On 14 March 2016, a first meeting among a delegation of officials from DG Employment, the European skills/competences, qualifications and occupations (ESCO) secretariat, the Ministry of Labour and ISFOL took place.
ESCO originates within this framework and within the initiative New skills for new jobs, which highlighted the need to develop a common skills language able to create stronger training, education and labour market links. The need for this was confirmed by the recommendation Europe 2020 (A European strategy for smart sustainable and inclusive growth) and by the Educational Council on 13 May 2010. ESCO’s goal is to create a multilingual taxonomic classification and a database of skills/competences, qualifications and occupations, while cooperating with all the stakeholders in labour market management and development. ESCO will be an instrument linking skills/competences, qualifications and occupations and will be made freely available to stakeholders. It can also be integrated with different national, regional and sector-related classification systems, while enabling exchange of information.
An efficient process of information exchange among different systems is essential to implementing ESCO. Fast retrieval, reliability and precision of the information exchanged are key factors for an efficient system, so semantic interoperability will be a fundamental feature of ESCO: semantic interoperability is the ability of two or more computer systems to interpret automatically any information exchanged in an accurate and meaningful way. To achieve this, a common standard for the description of the information in the database is essential for ESCO. In addition to the mapping of the different classification systems, through the adoption of semantic technologies and open formats, it also possible to create applications which can speed up and make automatic job matching procedures more efficient, even among different systems.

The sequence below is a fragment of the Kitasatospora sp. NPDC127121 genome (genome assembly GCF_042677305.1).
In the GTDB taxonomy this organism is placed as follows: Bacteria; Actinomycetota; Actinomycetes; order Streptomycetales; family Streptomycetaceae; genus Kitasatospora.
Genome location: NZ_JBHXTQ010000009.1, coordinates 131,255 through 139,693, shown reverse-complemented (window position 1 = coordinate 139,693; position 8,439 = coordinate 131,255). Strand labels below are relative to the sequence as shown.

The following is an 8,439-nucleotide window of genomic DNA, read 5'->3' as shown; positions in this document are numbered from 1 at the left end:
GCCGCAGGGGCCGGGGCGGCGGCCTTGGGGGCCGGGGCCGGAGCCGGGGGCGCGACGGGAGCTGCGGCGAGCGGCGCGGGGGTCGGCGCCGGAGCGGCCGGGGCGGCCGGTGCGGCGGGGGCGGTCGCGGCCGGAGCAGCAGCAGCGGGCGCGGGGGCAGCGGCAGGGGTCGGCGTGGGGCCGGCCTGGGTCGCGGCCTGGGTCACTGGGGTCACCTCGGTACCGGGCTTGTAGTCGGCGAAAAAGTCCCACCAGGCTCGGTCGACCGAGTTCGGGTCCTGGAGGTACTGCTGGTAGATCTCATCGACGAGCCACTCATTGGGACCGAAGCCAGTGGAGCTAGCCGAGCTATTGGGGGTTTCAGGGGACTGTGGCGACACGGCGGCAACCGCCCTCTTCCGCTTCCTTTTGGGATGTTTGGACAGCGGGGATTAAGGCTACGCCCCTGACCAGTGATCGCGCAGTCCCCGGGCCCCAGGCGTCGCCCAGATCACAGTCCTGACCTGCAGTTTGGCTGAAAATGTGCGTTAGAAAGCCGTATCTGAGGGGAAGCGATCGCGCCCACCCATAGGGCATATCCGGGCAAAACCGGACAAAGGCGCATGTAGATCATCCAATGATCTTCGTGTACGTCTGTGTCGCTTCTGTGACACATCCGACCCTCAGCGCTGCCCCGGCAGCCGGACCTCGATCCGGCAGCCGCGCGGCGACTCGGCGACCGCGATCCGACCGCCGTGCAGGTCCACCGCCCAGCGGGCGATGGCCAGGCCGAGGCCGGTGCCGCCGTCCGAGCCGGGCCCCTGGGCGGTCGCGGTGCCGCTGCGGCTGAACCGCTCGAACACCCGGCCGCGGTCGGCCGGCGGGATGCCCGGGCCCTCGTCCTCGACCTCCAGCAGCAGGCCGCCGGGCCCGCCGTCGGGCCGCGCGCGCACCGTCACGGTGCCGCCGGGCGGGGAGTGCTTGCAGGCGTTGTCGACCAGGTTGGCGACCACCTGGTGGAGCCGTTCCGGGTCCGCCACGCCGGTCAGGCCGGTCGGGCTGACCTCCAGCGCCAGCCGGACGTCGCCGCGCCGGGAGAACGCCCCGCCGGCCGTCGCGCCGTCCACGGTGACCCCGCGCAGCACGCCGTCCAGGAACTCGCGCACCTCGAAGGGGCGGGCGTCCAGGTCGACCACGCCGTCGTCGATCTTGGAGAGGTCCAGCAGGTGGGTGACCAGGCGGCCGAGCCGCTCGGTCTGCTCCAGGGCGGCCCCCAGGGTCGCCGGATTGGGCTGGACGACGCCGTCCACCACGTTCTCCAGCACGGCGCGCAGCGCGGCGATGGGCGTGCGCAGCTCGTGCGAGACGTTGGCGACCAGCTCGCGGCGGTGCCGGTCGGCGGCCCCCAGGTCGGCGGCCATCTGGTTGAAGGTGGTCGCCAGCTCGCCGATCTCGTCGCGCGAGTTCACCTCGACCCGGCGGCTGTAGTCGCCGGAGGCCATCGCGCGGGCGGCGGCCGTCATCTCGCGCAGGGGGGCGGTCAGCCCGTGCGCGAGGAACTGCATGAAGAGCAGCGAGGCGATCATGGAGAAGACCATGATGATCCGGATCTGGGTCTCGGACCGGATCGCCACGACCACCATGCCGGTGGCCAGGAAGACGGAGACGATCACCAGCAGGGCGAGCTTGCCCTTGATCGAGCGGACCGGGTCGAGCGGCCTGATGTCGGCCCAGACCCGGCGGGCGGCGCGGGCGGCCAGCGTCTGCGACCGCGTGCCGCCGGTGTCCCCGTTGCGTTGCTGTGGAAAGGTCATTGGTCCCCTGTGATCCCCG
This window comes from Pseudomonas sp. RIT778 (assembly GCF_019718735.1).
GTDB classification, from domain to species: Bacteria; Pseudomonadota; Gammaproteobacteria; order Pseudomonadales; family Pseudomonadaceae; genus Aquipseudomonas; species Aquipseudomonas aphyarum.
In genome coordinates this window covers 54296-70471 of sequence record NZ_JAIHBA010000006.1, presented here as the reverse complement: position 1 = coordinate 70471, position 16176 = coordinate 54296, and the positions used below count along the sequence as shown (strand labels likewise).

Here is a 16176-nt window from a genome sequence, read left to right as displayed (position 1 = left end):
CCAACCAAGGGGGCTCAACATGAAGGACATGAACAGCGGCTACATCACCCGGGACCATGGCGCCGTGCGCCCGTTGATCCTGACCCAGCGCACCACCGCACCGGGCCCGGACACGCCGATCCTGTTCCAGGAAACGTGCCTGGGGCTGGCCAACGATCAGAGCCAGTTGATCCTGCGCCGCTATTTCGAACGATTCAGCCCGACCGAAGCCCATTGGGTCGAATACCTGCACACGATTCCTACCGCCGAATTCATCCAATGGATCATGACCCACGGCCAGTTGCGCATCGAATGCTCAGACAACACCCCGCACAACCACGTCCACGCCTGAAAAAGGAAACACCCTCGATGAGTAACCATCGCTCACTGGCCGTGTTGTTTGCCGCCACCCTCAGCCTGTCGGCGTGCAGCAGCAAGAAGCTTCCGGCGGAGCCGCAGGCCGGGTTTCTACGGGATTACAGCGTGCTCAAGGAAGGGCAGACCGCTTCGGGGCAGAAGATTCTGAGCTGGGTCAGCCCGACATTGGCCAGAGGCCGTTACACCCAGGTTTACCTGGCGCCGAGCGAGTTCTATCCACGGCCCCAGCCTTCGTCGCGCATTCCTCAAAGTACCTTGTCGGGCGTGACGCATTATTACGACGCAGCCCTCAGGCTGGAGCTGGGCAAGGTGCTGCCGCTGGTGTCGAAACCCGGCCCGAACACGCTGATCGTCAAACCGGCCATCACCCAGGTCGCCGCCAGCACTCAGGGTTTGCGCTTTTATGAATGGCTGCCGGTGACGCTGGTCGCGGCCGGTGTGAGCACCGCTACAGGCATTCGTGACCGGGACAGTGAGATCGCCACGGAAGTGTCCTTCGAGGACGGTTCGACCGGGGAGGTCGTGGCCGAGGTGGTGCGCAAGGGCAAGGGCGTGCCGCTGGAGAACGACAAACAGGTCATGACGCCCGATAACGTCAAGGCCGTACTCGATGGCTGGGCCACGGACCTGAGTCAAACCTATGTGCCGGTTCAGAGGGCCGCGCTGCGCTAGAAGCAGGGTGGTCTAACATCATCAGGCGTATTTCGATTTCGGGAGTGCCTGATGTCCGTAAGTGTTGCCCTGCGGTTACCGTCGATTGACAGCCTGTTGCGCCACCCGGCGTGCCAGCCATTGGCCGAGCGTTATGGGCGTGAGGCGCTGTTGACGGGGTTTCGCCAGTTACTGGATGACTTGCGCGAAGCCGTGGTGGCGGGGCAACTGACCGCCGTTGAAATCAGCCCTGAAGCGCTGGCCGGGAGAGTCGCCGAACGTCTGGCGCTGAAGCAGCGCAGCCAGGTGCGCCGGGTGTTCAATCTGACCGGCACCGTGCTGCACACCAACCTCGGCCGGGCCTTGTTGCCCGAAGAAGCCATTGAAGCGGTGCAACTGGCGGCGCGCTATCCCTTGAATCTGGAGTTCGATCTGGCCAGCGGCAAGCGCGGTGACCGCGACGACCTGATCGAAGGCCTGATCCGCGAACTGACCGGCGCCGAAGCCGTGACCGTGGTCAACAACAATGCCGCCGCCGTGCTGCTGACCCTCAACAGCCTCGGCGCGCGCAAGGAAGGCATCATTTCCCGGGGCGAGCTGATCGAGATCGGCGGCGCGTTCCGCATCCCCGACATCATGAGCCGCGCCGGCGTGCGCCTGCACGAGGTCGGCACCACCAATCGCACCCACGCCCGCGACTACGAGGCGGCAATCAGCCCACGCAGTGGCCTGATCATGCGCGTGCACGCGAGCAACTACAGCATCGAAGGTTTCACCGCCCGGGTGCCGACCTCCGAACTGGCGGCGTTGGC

With particular reference to the Italian situation, the challenge for using ESCO is not technical or structural, but is associated with the need to integrate national employment services with such an instrument, to aid exchange of information between the national job demand/offer and the European one, and to support worker mobility nationally and internationally. Schools and universities are making a huge effort to adapt their curricula to the needs of the labour market but, at the same time, a persistent shortage of conceptual models, communication infrastructures and techniques accelerating and facilitating such dynamics is recorded. Once ESCO taxonomy is well defined, its adoption by employment services will be supported. The classifications already adopted will not be abolished but incorporated to enable the intercommunication of existing systems and support the exchange of information on labour market needs. This will result in increased opportunities for inclusion of young people and worker mobility in the labour market.
In Italy, ESCO will not carry out job matching directly but will be the ‘component’ to be integrated into ad hoc instruments and will support such activity. For example, it can be used by the main online portals dedicated to employment-related public services, such as Cliclavoro ( managed by the Ministry of Labour), which may not have to vary their internal structure to map curricula and job offers. In this way, employers and workers will have the opportunity to search for matches based on parameters related to skills and competences.